The ethical issues surrounding blame are serious, and at the risk of going slightly off topic, they are similar to the issues of terrorism. If a suicide bomber blows himself up in a crowded place, you can't pick up his pieces and stick them in jail. Nothing you can do to him has any deterrent effect, and going after his family or friends is, at best, a legal nightmare and an ethical problem. The issues surrounding autonomous machines are a bit like that, because, well, the fact that it's an *autonomous* machine means that no human being was actually pulling the trigger or directly making the choice to shoot.
The reason there are open source communities is because by making the source open, it belongs to everybody in the community. This is not so with "shared" source (aka Microsoft's "look but don't share" approach). Merely publishing source code doesn't make it open. Open means I can change it, and I can republish the full system with my changes included, and it will actually run as expected. If there are any legal impediments, or unreasonable technical gotchas, then it's not open source. And there's no community.
What's he complaining about, again? He doesn't want to accept his fair share of the cost? That's just mean, though.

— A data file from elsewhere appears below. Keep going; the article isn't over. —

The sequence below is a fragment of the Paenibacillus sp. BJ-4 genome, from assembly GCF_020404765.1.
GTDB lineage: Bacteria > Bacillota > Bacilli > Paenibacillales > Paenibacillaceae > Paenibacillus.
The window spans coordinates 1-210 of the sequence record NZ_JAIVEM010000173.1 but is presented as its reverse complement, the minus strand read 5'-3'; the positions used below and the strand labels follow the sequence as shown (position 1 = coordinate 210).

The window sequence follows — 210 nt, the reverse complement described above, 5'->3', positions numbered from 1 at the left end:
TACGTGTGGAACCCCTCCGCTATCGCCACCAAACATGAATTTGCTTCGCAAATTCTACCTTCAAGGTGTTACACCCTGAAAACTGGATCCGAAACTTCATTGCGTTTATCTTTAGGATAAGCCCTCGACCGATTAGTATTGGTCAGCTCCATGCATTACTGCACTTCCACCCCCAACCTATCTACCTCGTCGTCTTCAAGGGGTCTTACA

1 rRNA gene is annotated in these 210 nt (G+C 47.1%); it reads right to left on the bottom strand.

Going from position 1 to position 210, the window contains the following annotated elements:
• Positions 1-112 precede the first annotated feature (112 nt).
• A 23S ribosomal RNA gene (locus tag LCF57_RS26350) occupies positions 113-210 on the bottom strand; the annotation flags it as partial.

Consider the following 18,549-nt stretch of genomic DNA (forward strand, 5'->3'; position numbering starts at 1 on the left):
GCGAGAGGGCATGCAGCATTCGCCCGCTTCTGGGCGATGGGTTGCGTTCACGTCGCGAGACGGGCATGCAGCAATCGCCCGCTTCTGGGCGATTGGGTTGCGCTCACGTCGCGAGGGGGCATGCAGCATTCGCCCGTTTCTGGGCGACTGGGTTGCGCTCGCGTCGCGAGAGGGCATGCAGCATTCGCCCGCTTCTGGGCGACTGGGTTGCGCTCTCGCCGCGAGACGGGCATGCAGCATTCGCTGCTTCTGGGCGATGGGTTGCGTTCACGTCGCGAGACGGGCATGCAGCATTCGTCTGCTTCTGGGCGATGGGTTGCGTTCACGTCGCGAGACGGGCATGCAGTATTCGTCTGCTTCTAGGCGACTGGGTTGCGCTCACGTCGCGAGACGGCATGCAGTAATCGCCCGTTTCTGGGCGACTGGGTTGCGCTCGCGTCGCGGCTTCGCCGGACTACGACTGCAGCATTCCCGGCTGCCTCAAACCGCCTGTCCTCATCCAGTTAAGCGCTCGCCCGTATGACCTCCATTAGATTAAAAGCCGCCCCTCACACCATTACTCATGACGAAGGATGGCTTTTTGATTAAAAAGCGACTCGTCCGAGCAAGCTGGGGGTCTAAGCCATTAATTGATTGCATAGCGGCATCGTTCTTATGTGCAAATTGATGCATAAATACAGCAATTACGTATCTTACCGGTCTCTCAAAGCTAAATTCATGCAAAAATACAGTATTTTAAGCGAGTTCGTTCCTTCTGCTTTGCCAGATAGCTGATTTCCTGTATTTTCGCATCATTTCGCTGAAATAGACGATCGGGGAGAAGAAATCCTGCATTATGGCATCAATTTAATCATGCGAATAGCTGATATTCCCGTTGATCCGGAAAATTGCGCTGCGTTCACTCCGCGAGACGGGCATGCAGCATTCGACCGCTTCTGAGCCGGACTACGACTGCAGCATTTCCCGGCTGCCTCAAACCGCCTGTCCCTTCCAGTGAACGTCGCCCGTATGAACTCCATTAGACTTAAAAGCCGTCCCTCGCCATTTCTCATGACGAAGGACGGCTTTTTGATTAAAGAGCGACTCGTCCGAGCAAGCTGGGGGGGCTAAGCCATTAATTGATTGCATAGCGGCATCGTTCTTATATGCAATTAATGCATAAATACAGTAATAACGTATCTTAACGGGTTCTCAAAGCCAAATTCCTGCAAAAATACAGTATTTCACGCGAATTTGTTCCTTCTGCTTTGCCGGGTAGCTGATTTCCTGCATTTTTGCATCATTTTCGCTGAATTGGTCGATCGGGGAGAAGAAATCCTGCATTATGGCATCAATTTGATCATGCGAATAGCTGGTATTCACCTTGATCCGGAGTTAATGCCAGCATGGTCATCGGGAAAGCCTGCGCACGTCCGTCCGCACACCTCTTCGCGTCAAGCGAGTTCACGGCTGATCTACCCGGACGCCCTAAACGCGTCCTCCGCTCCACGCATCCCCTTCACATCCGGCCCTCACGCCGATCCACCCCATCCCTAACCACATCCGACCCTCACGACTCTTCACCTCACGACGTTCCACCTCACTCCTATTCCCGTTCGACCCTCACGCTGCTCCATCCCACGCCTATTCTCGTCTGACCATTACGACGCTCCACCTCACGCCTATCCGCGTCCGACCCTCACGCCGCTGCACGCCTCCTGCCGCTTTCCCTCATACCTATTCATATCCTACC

We can't assume that human life will always be valued in the future like it is now.
In any case, this has little to do with unions, whose purpose is rather different.
Sounds like he'd have happily left them with nothing if he'd had the chance. I can't see any reason why the former employees would have done anything but fight for their severance.
If he had done that he might have gone to prison so he should be happy. I'm gonna say this in capitals because it's true. A COMPANY DIRECTOR IS NOT ALLOWED TO OPERATE A BUSINESS WHICH IS UNABLE TO PAY ITS BILLS AT ANY MOMENT. That's a nono in any modern country.
As soon as a company is unable to pay a single bill, even if it's just for $5, the directors must shut it down and stop operating it. In other words, if you're a company dierctor and you intend to fire anyone, you MUST fire them before the company funds dip below the employee's entitlements. Period.